Climate Puts Pressure On Insurance, Credit: Australian Report
SYDNEY — The resources sector says jobs and billions of dollars of revenue are at risk if Australian service companies can’t secure finance and insurance.
A new federal parliamentary inquiry is looking at the impact of changes in banking, insurance and superannuation practices on export companies such as Australia’s big miners.
The Queensland Resources Council told a hearing on June 25 a recent study had shown 75 percent of small and medium-sized businesses which service the sector reported accessing banking or lending services has become much more difficult in the past two years.
Nine out of 10 had experienced a major change in insurance as a result of working in the resources sector.
“Insurers and banks are increasingly trying to appease activist shareholders by reducing or cutting ties with operators connected to resources,” Queensland Resources Council chief Ian Macfarlane said.
“In some cases, insurance premiums are tripling, and the cost of credit is skyrocketing simply because a business is supplying goods or services to the resources sector.”
Macfarlane said the irony was that by restricting the ability of such businesses to renew their insurance policies and access finance, lenders and insurers were threatening the viability of the transition to a low-emissions future.
He told the hearing the council supported the Paris Agreement and emissions reduction targets.
The resource council recently tweeted “The Queensland Resources Council has joined other state resources bodies to call on Federal MPs to pass the Standards and Assurance Bill currently before Parliament that will help modernize the outdated Environment Protection and Biodiversity Conservation Act.”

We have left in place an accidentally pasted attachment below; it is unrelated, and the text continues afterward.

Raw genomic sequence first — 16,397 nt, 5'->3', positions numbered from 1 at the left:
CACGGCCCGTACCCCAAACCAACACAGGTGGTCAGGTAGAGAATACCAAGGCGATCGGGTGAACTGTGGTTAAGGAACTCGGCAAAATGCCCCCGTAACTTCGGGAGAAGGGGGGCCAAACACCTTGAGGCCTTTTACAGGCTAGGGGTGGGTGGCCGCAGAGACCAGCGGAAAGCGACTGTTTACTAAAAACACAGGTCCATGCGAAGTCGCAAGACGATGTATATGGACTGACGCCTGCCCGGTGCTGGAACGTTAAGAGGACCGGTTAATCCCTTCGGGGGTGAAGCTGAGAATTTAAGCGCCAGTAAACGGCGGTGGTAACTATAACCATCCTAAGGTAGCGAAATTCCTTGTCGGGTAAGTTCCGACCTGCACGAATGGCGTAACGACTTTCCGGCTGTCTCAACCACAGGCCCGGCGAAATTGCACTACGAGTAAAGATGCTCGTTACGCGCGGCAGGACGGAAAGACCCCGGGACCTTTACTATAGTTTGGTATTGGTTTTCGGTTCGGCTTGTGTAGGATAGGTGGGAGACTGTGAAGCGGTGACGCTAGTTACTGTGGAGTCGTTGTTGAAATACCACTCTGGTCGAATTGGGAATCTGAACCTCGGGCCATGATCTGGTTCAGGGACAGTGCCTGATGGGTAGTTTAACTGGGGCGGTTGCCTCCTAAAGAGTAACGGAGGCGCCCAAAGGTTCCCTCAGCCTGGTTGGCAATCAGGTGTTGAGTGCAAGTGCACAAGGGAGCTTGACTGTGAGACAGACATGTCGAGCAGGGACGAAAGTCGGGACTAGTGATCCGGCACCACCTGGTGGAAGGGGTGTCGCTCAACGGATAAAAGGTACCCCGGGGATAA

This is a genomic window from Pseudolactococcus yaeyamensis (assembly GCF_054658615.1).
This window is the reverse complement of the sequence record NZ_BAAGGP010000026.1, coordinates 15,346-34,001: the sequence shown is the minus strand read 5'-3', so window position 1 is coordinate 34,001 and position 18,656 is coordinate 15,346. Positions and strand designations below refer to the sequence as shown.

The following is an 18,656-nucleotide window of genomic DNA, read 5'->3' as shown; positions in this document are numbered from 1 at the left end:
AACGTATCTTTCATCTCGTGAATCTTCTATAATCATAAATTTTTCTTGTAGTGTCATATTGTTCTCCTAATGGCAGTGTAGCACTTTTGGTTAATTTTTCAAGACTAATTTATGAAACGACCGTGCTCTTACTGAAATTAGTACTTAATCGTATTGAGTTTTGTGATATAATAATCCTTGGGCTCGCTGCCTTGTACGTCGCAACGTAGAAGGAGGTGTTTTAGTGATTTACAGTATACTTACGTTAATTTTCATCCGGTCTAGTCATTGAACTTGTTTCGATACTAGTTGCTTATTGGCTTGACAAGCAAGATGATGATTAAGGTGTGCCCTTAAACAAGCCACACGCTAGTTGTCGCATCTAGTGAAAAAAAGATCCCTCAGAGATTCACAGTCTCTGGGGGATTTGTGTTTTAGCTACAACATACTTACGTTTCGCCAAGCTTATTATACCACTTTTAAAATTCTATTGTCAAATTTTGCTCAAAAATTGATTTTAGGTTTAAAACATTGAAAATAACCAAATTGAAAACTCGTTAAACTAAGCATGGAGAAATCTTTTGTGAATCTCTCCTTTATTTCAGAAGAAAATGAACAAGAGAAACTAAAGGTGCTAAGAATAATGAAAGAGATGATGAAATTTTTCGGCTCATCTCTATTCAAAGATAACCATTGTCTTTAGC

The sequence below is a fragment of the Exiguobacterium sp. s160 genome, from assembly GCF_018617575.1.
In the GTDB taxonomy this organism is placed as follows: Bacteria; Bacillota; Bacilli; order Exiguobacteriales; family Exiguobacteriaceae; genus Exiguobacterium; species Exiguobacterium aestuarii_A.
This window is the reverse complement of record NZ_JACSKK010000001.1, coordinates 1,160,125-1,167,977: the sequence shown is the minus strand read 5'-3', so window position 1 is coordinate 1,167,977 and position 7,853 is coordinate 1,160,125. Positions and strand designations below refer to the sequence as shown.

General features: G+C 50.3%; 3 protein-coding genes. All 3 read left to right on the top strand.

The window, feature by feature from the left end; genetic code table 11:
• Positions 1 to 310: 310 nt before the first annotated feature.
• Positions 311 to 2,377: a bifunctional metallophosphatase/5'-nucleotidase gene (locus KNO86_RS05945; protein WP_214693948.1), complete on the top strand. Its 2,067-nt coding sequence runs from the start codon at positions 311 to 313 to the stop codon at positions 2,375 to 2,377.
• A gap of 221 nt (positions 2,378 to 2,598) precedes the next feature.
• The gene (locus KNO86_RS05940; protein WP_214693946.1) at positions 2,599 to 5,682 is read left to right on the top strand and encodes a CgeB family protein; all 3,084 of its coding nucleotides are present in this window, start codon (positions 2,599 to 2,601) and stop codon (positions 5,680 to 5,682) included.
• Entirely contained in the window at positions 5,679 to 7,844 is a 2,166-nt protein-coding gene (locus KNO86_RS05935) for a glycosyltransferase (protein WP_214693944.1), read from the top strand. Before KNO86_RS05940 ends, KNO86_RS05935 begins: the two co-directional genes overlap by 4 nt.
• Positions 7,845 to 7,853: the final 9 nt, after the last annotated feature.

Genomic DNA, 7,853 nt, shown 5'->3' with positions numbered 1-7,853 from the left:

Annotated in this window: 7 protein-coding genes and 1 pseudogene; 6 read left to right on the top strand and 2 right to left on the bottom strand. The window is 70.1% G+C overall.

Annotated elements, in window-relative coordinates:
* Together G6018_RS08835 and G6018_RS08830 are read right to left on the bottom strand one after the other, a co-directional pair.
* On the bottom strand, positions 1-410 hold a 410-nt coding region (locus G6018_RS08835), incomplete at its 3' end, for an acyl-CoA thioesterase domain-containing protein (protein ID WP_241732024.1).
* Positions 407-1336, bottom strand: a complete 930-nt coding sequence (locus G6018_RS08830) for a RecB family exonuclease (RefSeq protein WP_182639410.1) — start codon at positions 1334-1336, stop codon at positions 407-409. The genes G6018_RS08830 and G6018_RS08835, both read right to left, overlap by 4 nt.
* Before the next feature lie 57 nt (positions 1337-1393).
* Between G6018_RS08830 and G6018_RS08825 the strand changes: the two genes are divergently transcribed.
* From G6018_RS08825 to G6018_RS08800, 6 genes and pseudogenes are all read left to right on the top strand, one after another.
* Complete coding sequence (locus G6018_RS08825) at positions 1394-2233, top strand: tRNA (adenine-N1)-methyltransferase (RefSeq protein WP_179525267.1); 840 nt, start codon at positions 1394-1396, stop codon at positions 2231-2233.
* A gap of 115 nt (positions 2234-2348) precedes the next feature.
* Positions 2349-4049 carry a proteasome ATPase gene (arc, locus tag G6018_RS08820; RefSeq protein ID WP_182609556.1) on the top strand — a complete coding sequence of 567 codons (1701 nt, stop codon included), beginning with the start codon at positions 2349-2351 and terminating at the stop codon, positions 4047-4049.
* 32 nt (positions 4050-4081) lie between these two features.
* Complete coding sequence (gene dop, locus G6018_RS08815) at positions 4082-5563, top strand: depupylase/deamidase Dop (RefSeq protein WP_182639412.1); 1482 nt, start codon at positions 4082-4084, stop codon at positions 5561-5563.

The Mineral Council of Australia also released a statement urging them to pass the Environment Protection and Biodiversity Conservation (EPBC) Act reforms.
“The Australian Government has introduced two bills to lay the foundations of reforms to the EPBC Act and deliver single touch environmental approvals and the development of national environmental standards. The Bills reflect the position supported by all governments at National Cabinet. These reforms would improve the operation of the Act by reducing duplication and delays while improving environmental outcomes, ” the statement read.
The Australian Banking Association told the inquiry the risk presented by a changing climate was a “key area for consideration” for the finance sector.
“Banks are working closely with their largest customers to manage the transition to a low-emissions future, as required by regulators,” the Australian Banking Association submission said.
As well, the world’s largest investment funds expected banks to assess and act on climate risks.
The United Nations climate change conference to be held in Glasgow in November is expected to step up pressure on large companies and banks to make climate risk disclosures and develop “green finance” standards.
(Edited by Vaibhav Pawar and Praveen Pramod Tewari)